Hot Snakes are touring to support their upcoming 2018 release which, along with their entire back catalog, will be released on Sub Pop records next year. The new release has been highly anticipated and will be the band’s first since 2005’s Thunder Down Under. Their current nine stop November tour has included dates in San Francisco, Seattle, LA, Boston, Philly, and Washington, DC before the band jets off to Europe in January. It’s been five years since Hot Snakes played a show in Washington, and Wednesday’s crowd was primed with excitement before the band took the stage despite a painfully long set change between bands.

While the star of the show for many is Reis’ crisp guitar tone, it serves as the perfect punctuation for his longtime band mate Rick Froberg’s (Obits) more steady, open guitar lines and distinct throaty vocals. Hot Snakes’ rhythm section consists of Gar Wood on bass and not one, but two separate drummers—Jason Kourkounis (Delta 72) and Mario Rubalcaba (Rocket From The Crypt, Sultans)—both behind the kit for the specific songs they recorded with the band.

Just prior to Hot Snakes’ performance, John Reis leaned down toward the front of the stage where I was standing. He was plugging in guitar cords when he looked over at me like a werewolf before a full moon. “I’ll be sweating and falling all over you—you may need to pick me back up.” “It’ll be okay,” I offered. “I’ve got you—but I move around a lot too.” “But seriously,” he insisted, “you might wanna tell the people behind you—I’ll be all over here.”

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TVD Live Shots: Evanescence at MGM National Harbor, 10/31

Few people in rock music have the pipes of Evanescence’s Amy Lee. Her soulful tone and distinguished sound are as identifiable as they are unique. Belting out tunes like “Never Go Back” and “Lacrymosa” at the opening of her performance at the MGM National Harbor last Tuesday night, it was clear she was not only there to sing—she came to rock.

Performing with a 20 piece orchestra to reflect the direction of the band’s forthcoming album Synthesis, the show was far from a classical recital and leaned more toward the operatic. As usual Lee’s vocals were unearthly and soared beautifully above the mix. Fan favorites like “My Heart Is Broken,” “Bring Me To Life,” along with the more reflective “My Immortal” and “The In-Between” spanned the band’s catalog through several line-up changes and Amy Lee’s own solo projects.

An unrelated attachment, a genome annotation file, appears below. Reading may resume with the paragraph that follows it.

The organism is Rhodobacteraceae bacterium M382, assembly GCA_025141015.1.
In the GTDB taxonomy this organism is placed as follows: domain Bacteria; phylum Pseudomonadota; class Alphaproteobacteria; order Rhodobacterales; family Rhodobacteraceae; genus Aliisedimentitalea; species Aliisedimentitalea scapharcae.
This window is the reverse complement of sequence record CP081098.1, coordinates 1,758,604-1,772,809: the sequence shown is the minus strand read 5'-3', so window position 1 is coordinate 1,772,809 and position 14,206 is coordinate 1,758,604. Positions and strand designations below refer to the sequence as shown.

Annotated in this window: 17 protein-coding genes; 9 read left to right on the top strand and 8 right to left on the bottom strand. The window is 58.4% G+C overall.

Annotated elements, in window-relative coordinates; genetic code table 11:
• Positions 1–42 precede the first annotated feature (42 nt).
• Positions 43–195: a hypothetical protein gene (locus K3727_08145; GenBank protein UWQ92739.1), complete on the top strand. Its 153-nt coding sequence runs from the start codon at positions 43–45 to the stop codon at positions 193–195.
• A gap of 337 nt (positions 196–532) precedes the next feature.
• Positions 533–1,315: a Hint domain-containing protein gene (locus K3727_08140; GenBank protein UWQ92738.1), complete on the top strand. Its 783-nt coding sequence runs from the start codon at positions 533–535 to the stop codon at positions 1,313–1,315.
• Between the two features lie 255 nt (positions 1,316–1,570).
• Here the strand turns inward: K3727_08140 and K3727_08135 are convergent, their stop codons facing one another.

Lee was quoted in 2013 saying, “I am Evanescence. I am the only original member. I have basically hired the band. Evanescence has become me. It is mine and it’s exactly how I want it to be.” (And rightfully so.) Their current line-up includes Tim McCord on bass guitar, Will Hunt on drums, and guitarists Jen Majura and Troy McLawhorn. Whatever change in personal the band may have undergone through its various incarnations, Lee’s vocals are the bedrock for their loyal fanbase.

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TVD Live Shots: VetsAid featuring Joe Walsh, Zac Brown Band, Gary Clark Jr., Keith Urban at Eagle Bank Arena, 9/20

Last Wednesday night EagleBank Arena in Fairfax, VA played host to the inaugural VetsAid Charity Benefit Concert sponsored by Rock and Roll Hall of Fame inductee and multi Grammy Award winner, Joe Walsh. As if the Eagles guitar-man wasn’t enough, Walsh recruited a virtual powerhouse of guitar talent that included Keith Urban, Gary Clark Jr., and The Zac Brown Band as support for the evening.

VetsAid is a non-profit organization whose annual concerts will support veteran centered charities that provide physical and emotional care to soldiers and their families. A Gold Star family member himself, Walsh is no stranger to the trials veterans’ families face, having lost his father in active-duty when he was only 20 months old. Over the years, veterans charities are something that Walsh has kept close to his heart, supporting various organizations and even having visited Walter Reed Medical Center offering free guitar lessons to wounded soldiers.

Working hands-on with his new project, Walsh has reviewed numerous organizations and picked the following as beneficiaries of the inaugural performance: Semper Fi Fund, TAPS, Hire Heroes USA, Warrior Canine Connection, Operation Mend, Children of Fallen Patriots Foundation, Stop Soldier Suicide, and Swords to Plowshares.

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TVD Live Shots: Blondie, Garbage, and Deap Vally at Wolf Trap, 8/3

When legendary new-wavers Blondie conjure a co-headline tour with ‘90s alt-rock heavies Garbage, what you get is exactly what’s spelled out on the marquee, “Rage and Rapture.” Last Thursday evening their new tour mantra couldn’t have rung any truer, even under consistently stormy skies. In fact, fans outfitted with rain gear and umbrellas saturated the lawn at the Filene Center at Wolf Trap to watch 2 of the most prominent female voices in rock music perform, back to back.